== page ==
Dorset Wildlife Trust (DWT) is excited to learn that a seal photographed at Portland Bill twice over the last few days, is also known in Cornwall. The female grey seal, named, ‘Molar’ was recorded by Cornwall Seal Group Research Trust (CSGRT) in St Austell Bay in November 2014, and hadn’t been seen for two years.
DWT’s Dorset Seal project started in 2014, and works closely with CSGRT. Photo ID catalogues compiled by each organisation help with identification. Each grey seal has a unique set of markings which means that individuals can be named and recognised.
Sighting teaches conservationists about how far & frequently seals travel
Molar, named for a distinctive marking on her neck, is the first seal photo identified in both Cornwall and Dorset. Recording her movements enables conservationists to learn more about how far and frequently they travel, and informs protection measures.
"Delighted to see her again"
Volunteer for CSGRT, Rob Wells said, “Two years ago, when I photographed Molar, I was sure she’d be recognised again, but then she disappeared for two years. Now I am delighted to see her again and for her to be our first Cornwall to Dorset seal link. Molar proves that our photo-identification project really works and is a fabulous, non-invasive way of monitoring the lives and movements of our seals.”
We need to conserve this globally rare species
Rob added, “Molar has highlighted the fact that our grey seals really are mobile animals and that conserving this globally rare species needs not just isolated protected areas, but a wider network. We have around 40% of the world population living around our British shores and have a responsibility to conserve them.”
This shows what can be learned about these amazing animals
DWT volunteer, Sarah Hodgson, runs the Dorset Seal Project. She said, “We have been monitoring seals for several years now and it’s really exciting to have our first match from outside Dorset. It shows what can be achieved by developing and sharing our photo ID catalogue and what can be learned about these amazing animals.”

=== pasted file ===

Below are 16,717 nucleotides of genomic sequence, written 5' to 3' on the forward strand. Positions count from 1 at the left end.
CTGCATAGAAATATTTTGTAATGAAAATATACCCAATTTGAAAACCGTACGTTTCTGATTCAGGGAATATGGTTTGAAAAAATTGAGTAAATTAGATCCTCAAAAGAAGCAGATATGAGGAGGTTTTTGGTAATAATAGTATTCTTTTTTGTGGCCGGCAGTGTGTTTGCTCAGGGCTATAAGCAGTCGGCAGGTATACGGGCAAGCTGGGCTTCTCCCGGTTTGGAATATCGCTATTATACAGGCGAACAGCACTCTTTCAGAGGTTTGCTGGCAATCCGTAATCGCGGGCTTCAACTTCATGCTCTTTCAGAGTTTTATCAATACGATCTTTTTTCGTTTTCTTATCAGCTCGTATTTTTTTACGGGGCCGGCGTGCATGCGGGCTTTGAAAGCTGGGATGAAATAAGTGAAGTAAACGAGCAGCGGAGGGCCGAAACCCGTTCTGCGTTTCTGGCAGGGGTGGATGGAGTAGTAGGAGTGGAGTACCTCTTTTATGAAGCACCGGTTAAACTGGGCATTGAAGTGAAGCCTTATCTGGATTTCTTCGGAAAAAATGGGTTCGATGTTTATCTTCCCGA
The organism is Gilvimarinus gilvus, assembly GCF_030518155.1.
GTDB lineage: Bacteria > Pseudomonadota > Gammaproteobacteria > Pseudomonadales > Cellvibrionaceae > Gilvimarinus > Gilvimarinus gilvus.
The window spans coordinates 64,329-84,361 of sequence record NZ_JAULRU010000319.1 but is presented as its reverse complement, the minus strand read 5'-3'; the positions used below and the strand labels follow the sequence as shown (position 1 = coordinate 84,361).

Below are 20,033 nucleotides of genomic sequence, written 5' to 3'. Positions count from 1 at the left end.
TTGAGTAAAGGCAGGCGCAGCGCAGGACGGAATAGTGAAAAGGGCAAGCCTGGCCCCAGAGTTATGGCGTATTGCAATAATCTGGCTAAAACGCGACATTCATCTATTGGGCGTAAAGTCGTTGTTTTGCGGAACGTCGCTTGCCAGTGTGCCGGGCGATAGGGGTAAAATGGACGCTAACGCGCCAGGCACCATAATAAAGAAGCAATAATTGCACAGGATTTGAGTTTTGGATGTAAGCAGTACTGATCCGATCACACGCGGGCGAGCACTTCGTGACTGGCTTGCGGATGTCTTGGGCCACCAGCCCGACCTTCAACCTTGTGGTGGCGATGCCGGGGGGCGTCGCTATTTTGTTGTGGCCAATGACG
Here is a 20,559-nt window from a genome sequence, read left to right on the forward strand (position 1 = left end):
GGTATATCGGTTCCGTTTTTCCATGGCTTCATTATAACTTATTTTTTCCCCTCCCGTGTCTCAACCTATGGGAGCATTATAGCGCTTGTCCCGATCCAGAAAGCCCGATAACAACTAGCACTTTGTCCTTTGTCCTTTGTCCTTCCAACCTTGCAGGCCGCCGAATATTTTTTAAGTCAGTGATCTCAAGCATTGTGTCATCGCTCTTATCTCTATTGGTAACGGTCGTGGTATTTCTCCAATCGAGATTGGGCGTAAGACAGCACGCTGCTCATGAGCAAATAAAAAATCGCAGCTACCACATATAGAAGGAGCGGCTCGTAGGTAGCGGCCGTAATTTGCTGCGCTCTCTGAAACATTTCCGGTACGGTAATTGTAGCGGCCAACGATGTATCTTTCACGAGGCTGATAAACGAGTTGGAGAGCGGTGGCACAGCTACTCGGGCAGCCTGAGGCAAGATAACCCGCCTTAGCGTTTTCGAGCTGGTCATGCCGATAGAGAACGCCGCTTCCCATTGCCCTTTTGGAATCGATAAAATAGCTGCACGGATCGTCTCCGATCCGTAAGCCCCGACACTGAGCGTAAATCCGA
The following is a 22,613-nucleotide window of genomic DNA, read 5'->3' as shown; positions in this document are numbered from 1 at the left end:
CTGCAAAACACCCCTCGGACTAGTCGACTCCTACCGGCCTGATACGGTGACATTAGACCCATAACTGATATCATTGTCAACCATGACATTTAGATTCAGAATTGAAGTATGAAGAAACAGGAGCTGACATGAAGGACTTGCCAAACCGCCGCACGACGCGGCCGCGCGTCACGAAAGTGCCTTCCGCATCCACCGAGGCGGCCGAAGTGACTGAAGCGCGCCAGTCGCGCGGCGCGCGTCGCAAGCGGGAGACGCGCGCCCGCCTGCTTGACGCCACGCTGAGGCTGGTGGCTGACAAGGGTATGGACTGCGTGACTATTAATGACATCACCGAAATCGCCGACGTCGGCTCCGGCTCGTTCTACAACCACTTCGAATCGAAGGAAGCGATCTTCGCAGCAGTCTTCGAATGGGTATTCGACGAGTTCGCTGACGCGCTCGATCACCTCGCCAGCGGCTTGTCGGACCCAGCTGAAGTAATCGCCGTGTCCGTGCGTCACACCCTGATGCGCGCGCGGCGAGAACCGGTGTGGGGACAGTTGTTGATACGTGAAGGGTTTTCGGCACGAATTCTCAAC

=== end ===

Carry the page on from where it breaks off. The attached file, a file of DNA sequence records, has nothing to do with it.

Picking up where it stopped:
Sue Sayer who set up the seal photo identification catalogues for CSGRT in 2000 said, “I recognised Molar straight away from Sarah’s photos and was delighted to discover we have shared seals with DWT. I would love to find out where Molar spends the rest of her year! Despite being an easily identifiable seal, I haven’t spotted her in any of the photos submitted by our extensive network of volunteers who routinely survey seals on their local patch.”
Have you seen a seal?
DWT is appealing to members of the public to report any Dorset seal sightings, with photographs if possible. DWT stresses the importance of not disturbing seals by trying to get too close. Please send details of sightings to or via DWT facebook/dorsetwildlife or Twitter @dorsetwildlife. Find out more about seals in Dorset here.
Dorset Seal Project
The Dorset Seal Project was started in 2014 to find out if any of the seals sighted in Dorset were resident or regular visitors. Since then there have been over 250 sightings of which over 100 were recorded in 2016 alone. There are currently 20 recognisable seals in our photo ID catalogue, of which 10 were recorded at Portland Bill. 1 individual has been regularly recorded in the same spot over the last 3 years. As well as grey seals we also have a small number of harbour seals living in and visiting Dorset. Seal sightings cover the whole stretch of coast from Christchurch to Lyme Regis and have occurred throughout the year.
Cornwall Seal Group Research Trust: Research Communicate Engage Conserve
CSGRT is an evidence based conservation charity (number 1162936) passionately protecting Cornwall’s precious marine life and environment. Photo identification research of individual seal movements is vital to develop effective conservation strategies for this charismatic species. Research findings about individual seal biology and ecology help CSGRT to give seals a voice in policy and planning.
For more information please contact Sally Welbourn at Dorset Wildlife Trust on 01305 264620 or phone Julie Hatcher at the Fine Foundation Marine Centre, Kimmeridge on 01929 481044 (for enquiries on Friday 21st October, please phone Julie on 07969 696876)
Working for a secure future for Dorset’s wildlife enriching the quality of life
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Dorset Wildlife Trust works to champion wildlife and natural places, to engage and inspire people and to promote sustainable living. Founded in 1961, DWT is now the largest voluntary nature conservation organisation in Dorset, with over 26,000 members and over 44 nature reserves. Most are open daily and there are visitor centres providing a wealth of wildlife information at Brooklands Farm, Lorton Meadows, Kingcombe Meadows and Brownsea Island Nature Reserves, The Purbeck Marine Wildlife Reserve and the Urban Wildlife Centre at Upton Heath Nature Reserve. DWT plays a key role in dealing with local environmental issues and leads the way in establishing the practices of sustainable development and engaging new audiences in conservation, particularly in the urban areas.